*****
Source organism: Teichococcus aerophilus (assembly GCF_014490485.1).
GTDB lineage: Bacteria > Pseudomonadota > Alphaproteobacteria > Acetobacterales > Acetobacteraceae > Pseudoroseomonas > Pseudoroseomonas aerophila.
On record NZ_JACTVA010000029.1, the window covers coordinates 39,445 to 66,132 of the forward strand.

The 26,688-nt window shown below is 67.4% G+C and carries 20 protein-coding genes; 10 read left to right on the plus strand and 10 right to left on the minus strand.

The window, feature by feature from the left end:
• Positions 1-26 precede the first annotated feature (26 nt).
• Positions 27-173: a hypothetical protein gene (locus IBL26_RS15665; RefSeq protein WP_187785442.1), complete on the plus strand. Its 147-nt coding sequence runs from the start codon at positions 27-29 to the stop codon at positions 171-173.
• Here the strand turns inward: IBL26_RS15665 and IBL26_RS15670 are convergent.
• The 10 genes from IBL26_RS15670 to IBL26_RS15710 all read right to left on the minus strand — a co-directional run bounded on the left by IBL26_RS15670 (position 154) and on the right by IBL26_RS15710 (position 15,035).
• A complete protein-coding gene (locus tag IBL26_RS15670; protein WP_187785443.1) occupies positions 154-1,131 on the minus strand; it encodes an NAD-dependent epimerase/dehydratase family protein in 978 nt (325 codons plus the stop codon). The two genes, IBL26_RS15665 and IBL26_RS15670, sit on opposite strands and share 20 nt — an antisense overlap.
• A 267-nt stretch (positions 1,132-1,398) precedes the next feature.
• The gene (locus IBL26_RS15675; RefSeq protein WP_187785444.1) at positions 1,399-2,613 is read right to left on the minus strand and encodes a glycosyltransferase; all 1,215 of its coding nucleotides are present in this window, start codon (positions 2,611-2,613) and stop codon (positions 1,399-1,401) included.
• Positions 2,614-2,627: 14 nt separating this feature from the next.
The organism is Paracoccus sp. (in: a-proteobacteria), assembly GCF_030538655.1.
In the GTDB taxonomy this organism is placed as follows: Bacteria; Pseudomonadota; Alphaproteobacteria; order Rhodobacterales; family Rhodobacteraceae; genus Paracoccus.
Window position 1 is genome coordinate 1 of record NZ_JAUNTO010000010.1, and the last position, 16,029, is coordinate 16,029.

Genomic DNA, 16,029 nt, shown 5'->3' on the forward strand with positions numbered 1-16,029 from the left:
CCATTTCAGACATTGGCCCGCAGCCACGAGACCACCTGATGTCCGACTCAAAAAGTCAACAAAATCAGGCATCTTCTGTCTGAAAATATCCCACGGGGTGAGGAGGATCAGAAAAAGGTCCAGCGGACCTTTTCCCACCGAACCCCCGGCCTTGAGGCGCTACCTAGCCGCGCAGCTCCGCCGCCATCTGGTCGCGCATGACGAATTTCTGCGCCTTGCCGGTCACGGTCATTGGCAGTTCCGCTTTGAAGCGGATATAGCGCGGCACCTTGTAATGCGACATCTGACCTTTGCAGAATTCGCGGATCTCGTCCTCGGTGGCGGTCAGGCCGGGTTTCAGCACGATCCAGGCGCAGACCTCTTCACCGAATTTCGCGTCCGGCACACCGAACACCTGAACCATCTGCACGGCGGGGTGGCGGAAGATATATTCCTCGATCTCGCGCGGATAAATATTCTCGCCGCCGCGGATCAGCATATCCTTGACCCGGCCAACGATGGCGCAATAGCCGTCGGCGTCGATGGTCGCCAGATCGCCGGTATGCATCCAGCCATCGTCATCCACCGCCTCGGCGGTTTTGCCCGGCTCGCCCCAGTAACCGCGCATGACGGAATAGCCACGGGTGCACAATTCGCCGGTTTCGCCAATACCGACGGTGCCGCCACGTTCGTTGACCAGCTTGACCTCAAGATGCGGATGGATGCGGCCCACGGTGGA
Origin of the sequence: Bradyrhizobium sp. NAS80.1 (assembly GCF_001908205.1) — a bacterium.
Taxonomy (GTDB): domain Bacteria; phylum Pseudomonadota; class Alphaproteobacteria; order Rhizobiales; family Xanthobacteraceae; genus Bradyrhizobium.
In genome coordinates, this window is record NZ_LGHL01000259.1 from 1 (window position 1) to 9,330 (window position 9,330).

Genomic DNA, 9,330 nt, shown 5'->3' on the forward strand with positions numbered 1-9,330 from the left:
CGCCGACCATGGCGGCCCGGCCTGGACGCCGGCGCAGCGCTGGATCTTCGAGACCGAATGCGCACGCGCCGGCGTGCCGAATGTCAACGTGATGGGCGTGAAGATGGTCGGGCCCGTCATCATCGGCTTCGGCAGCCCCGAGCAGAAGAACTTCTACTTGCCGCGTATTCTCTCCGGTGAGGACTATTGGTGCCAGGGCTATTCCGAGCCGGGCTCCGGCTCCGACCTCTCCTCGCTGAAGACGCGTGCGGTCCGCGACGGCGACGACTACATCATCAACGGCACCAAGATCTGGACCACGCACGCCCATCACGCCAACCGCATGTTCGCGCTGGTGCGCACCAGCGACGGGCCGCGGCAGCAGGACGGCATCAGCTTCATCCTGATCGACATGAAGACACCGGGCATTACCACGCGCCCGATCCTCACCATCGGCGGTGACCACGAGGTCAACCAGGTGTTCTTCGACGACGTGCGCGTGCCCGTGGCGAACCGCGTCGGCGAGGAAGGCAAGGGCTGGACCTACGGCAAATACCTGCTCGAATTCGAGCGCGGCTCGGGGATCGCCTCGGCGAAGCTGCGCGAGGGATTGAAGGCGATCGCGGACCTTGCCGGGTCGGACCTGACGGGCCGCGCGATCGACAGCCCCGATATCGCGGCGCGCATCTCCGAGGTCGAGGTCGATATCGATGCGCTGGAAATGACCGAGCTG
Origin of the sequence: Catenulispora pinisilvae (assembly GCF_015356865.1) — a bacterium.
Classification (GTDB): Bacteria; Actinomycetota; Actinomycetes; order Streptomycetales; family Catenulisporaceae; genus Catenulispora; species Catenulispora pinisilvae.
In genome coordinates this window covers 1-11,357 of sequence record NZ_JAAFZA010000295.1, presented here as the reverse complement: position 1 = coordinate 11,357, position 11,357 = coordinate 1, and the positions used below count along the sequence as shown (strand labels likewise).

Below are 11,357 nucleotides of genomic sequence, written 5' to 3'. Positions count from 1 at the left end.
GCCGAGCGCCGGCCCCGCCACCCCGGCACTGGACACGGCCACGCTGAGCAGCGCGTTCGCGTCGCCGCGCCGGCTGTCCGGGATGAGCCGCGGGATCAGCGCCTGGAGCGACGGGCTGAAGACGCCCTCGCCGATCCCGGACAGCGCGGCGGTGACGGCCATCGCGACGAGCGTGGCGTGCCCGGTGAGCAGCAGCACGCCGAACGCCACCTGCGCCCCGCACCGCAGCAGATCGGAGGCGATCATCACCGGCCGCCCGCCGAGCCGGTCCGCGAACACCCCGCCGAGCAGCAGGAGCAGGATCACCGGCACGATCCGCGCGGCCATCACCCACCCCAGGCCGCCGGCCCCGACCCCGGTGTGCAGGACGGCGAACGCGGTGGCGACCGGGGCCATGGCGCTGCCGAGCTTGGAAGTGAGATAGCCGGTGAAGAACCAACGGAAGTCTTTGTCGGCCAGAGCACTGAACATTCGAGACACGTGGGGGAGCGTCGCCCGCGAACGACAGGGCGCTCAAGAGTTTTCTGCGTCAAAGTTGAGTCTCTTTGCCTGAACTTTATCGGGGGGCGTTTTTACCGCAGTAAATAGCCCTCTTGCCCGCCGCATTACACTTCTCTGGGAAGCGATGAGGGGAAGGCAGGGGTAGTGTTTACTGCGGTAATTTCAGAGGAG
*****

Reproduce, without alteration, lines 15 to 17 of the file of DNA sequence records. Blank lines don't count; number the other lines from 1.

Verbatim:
In the GTDB taxonomy this organism is placed as follows: Bacteria; Pseudomonadota; Alphaproteobacteria; order Rhodobacterales; family Rhodobacteraceae; genus Paracoccus.
Window position 1 is genome coordinate 1 of record NZ_JAUNTO010000010.1, and the last position, 16,029, is coordinate 16,029.

Genomic DNA, 16,029 nt, shown 5'->3' on the forward strand with positions numbered 1-16,029 from the left: